“It’s hard to see how you keep this wall between you and your children ….It’s hard to imagine that Trump wouldn’t know what was going on with these properties, with how they are performing, if money is coming in or not, and decisions on buying new properties. There’s not the same degree of ignorance you would have with a blind trust.”
While Trump wouldn’t have any legal obligation to sell or step away from his business interests under the Ethics in Government Act, Richard Painter, who served as chief ethics lawyer for President George W. Bush, said Trump could face legal issues under the Emoluments clause in the Constitution, which dates back to 1787. It has since been interpreted by the Department of Justice as banning government officials from accepting any kind of gift from a foreign entity.
Painter gave the example of corporations putting the Trump name on a building owned by a foreign company. “That could be considered as a gift," he said. “If you have a transaction between a Trump entity and a company owned by a foreign government — that could be grounds for impeachment.”
There are really two key legal obligations that impact a president’s business interests, explains Melber: A federal law that compels the president to report assets and business activities over the previous year, and a set of federal laws that already prohibits government officials from abusing their office for private gain, or using government resources for bribery or extortion.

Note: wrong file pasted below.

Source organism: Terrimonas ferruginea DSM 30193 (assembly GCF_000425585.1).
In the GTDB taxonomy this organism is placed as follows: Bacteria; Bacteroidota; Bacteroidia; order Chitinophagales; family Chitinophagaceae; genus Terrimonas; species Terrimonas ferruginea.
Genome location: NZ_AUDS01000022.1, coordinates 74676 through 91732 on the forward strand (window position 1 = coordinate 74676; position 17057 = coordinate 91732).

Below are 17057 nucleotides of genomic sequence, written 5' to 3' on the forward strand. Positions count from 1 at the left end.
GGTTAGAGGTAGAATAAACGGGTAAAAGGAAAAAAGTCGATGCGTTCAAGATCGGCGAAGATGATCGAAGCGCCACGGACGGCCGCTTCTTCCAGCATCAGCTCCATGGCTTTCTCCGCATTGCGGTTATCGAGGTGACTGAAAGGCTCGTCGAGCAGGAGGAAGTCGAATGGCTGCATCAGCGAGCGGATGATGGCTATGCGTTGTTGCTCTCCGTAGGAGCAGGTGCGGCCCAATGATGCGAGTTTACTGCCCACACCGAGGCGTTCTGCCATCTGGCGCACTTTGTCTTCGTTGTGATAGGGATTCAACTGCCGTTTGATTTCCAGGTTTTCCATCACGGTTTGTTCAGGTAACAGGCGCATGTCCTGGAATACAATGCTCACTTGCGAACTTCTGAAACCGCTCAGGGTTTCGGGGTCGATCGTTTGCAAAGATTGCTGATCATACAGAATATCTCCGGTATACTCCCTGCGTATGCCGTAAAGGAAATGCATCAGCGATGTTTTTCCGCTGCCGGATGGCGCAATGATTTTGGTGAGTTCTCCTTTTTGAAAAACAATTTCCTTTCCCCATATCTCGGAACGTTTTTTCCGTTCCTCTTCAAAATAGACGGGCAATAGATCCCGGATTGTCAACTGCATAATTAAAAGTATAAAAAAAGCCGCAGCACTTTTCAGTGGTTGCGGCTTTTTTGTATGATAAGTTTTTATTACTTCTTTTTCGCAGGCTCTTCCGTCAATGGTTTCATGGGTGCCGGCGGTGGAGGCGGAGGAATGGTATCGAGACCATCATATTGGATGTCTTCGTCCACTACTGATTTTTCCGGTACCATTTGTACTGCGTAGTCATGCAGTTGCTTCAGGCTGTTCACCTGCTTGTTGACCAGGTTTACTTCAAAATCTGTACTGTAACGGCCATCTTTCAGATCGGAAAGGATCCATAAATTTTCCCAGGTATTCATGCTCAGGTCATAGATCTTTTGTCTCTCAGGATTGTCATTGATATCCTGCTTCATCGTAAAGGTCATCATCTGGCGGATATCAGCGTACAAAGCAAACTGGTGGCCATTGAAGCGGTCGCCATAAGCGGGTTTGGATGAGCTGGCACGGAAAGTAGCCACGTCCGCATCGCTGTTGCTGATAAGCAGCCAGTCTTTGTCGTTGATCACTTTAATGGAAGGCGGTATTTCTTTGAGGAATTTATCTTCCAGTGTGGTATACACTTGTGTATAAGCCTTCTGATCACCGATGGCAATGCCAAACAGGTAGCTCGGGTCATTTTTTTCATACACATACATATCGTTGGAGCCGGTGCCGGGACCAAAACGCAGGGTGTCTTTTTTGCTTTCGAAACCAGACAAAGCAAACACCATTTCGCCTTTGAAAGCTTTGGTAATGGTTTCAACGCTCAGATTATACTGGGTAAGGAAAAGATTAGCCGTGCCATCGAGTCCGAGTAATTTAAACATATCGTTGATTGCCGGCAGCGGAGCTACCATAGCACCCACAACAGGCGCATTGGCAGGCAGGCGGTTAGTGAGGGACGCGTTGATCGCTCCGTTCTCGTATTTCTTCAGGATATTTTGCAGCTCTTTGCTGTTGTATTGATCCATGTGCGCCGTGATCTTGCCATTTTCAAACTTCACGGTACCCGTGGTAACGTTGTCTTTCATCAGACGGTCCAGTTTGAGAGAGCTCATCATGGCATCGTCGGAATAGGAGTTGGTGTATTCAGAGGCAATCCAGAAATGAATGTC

“It is notable that some of the hypotheticals regarding a president with sprawling business interests, such as Donald Trump, basically envision a scenario where the president would misuse government power to directly enrich his own businesses. That is already illegal. Any blatant abuse of government power or resources can be pursued by federal prosecutors, completely separate from the wide latitude Congress afforded presidents to maintain business holdings,” said Melber.
"The sheer scale and private nature of his business, however, suggest it would be an unprecedented and potentially thorny situation for a president."
In terms of stock holdings, several former presidents, including George W. Bush, Bill Clinton, George H.W. Bush, and Ronald Reagan, voluntarily used blind trusts, noted Melber. President Obama, meanwhile, did not use a blind trust, arguing his holdings were so limited it wasn’t necessary.
Trump’s situation is rather unique, though the closest analogy in recent American history is Michael Bloomberg, who maintained private ownership of a large company while serving as New York City mayor. “Bloomberg formally delegated management to other employees, and coordinated with New York City regulators on the arrangement, but also publicly exercised control over major decisions such as acquisitions and hiring,” said Melber.
Aliyah Frumin is a national political reporter for MSNBC.com. Before that, she covered national politics for the New York Daily News and was a municipal reporter in New Jersey for the Star-Ledger. Her work has appeared in several publications including the New York Times, the New York Post, Men's Health, Boston Magazine and United Press International.